Gridlock Cracks As the Senate Backs NAFTA, Brady Bill

Packwood affair still looms as lawmakers head for recess

By , Staff writer of The Christian Science Monitor

ON Capitol Hill, there's nothing like the prospect of a little `R & R' to spur action.

As legislators labored through the weekend to wrap up business for the year, they came to closure on a variety of issues. Most surprising was the Senate's passage Saturday of the so-called Brady bill, which would impose a nationwide five-day waiting period on the purchase of handguns.

The Brady bill, named for former White House press secretary James Brady, who was critically wounded in the 1981 assassination attempt on President Reagan, had seemed to be stalled in its latest attempt at passage by a Republican filibuster. But in the face of public sentiment, which supports the effort to control availability of guns, enough Republicans dropped their objection to end the filibuster.

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``We finally decided ... let's get the Brady bill behind us,'' Senate minority leader Robert Dole (R) of Kansas told reporters afterwards.

Though critics of the bill argue that it will do little to keep guns out of the hands of criminals, it has taken on symbolic importance since it was first introduced in the mid-1980s.

Senator Dole's remark also appeared to reflect a deeper sentiment among members of Congress - a desire to show that they can move beyond the gridlock that characterized the years of Republican White Houses and Democratic Congresses. Perhaps most important, Democratic control of the White House makes it all the harder for Republicans to completely resist the Democratic agenda.

One example is the Senate's passage last Thursday of a bill reviving the independent-counsel law. The bill - which allows investigation of public officials by independent counsels - resurrects the law that expired last December because of Republican objection to counsel Lawrence Walsh's investigation of the Iran-contra affair.

But Republicans decided that strenuous objection to a law designed to keep public officials honest was not good for public relations. After changes were made imposing cost and time limits on the work of future independent counsels, the bill passed by a vote of 76 to 21.

Congress's flurry of weekend activity also included:

* Senate passage of the North American Free Trade Agreement. It was always the House that posed problems for approval of NAFTA, and after the administration won a stronger victory there than expected on Wednesday, the Senate vote seemed anti-climactic.

The treaty, which is set to be implemented Jan. 1, needs to be signed into law by the heads of state of the three countries - the United States, Mexico, and Canada - that will form a free-trade bloc. The new Canadian prime minister has not yet put the agreement into law.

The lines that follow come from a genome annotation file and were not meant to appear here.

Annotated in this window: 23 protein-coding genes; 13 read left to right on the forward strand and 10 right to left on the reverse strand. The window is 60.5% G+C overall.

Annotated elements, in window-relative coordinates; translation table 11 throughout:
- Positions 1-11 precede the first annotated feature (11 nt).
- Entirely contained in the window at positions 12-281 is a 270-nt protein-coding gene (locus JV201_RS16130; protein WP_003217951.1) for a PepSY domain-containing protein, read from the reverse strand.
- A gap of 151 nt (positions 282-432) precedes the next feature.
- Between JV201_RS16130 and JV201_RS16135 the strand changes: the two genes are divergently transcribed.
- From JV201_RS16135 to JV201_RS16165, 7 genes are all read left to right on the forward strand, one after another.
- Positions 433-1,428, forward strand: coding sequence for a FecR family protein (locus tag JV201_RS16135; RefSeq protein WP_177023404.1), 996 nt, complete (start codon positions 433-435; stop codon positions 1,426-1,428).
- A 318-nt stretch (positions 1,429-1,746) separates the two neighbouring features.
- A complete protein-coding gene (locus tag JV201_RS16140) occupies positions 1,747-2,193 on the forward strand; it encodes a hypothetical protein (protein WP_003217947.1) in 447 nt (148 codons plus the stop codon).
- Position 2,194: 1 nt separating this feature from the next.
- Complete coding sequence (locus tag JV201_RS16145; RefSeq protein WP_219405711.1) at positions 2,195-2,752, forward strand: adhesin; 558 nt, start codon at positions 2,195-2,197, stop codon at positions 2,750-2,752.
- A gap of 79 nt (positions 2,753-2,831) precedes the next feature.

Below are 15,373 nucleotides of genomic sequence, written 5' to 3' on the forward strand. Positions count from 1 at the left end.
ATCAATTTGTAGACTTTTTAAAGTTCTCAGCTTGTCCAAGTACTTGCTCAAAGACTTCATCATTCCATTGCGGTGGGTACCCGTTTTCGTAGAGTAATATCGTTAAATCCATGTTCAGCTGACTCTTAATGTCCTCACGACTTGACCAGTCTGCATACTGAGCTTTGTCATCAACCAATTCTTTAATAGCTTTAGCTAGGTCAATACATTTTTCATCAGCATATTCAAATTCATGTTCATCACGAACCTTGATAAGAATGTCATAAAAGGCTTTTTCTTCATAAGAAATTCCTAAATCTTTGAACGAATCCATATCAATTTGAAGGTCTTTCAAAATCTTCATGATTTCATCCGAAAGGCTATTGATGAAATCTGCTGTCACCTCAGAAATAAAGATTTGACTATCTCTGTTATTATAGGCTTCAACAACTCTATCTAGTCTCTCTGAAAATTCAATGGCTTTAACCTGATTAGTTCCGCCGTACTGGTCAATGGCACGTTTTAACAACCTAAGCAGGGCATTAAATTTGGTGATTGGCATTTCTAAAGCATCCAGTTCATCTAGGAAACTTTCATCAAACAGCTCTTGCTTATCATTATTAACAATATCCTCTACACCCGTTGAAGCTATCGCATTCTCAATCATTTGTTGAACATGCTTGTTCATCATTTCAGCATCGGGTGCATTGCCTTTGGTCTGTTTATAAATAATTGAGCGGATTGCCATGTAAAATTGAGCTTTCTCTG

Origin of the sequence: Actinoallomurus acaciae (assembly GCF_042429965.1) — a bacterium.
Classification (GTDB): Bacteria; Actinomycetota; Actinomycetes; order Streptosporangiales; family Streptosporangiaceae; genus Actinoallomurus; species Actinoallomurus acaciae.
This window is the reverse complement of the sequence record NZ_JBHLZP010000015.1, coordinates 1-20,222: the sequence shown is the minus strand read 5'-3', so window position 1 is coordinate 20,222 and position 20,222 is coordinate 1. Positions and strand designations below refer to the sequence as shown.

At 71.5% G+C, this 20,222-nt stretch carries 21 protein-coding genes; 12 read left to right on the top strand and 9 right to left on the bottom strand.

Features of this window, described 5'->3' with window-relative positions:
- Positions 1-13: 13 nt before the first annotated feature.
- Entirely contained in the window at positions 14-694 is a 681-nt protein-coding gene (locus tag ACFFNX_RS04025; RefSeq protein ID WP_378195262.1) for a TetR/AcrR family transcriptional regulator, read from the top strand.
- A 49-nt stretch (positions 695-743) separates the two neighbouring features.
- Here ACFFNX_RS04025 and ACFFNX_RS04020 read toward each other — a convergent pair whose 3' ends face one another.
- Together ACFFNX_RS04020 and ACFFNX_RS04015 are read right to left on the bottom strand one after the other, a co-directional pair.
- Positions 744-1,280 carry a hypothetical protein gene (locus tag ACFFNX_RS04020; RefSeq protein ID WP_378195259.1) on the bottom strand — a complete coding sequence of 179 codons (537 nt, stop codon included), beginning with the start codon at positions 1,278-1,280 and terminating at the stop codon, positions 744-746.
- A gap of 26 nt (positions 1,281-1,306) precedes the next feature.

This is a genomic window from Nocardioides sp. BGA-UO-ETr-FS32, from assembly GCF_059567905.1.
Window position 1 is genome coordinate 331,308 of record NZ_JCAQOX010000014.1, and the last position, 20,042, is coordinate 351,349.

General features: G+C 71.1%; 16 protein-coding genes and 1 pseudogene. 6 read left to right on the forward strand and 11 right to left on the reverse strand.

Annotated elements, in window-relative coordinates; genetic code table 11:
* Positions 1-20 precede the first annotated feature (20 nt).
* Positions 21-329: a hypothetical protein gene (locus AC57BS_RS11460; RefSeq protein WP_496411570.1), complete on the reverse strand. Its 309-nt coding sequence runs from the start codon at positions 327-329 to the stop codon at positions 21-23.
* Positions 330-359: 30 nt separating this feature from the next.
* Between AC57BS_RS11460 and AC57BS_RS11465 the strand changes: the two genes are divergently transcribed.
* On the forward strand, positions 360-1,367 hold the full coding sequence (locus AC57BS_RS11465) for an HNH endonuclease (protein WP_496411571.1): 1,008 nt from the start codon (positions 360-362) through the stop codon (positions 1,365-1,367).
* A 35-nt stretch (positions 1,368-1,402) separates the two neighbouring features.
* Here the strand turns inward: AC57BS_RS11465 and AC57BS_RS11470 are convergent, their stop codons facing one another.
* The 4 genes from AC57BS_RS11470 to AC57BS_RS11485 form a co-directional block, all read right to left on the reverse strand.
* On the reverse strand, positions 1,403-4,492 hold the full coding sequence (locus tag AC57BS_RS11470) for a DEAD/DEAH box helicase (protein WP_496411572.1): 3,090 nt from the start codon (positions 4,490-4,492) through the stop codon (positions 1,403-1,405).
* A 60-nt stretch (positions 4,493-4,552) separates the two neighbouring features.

r Senate approval of a $1.1 billion extension in unemployment benefits that had expired at the end of last month. The bill had been held up by Sen. Phil Gramm (R) of Texas, who wanted the Senate to first lock in a reduction in the federal work force by 252,000 people, as proposed in the administration's National Performance Review. The Senate voted down Senator Gramm's proposal, which Democrats called grandstanding. The House is expected to approve the extension of unemployment benefits next week.

* Floor discussion in the House, for the first time, of statehood for the District of Columbia. Backers of statehood knew their bill would be voted down yesterday, but they saw the first-time floor debate as key to their effort to build nationwide support for statehood. Residents of D.C. do not have voting representation in Congress, and district leaders do not have full control of city affairs because of the district's status as a constitutionally mandated federal enclave.

* The conclusion by the Senate ethics committee that it had ``no credible evidence'' that Sen. Orrin Hatch (R) of Utah had violated any laws or broken any Senate rules in his dealings related to the fraud-ridden Bank of Credit and Commerce International. Senator Hatch had initiated the inquiry himself after reports were published about contacts between his office and representatives of the bank.

IN another ethics matter, speculation heightened over the weekend about the future of Sen. Bob Packwood (R) of Oregon, who is currently under investigation for sexual-harassment charges and possible wrongdoing related to lobbying by Mitsubishi Electric Company. On Friday, Senator Packwood's lawyer said the senator was considering resignation, though Packwood himself has maintained that he won't quit.

Last week, the Justice Department subpoenaed Packwood's diaries as part of its investigation into whether he improperly helped Mitsubishi in Congress in exchange for a job for his wife. If he had resigned before the Justice Department subpoena, he could have destroyed his diaries with impunity. Resignation would also end the Senate ethics committee inquiry on sexual harassment.

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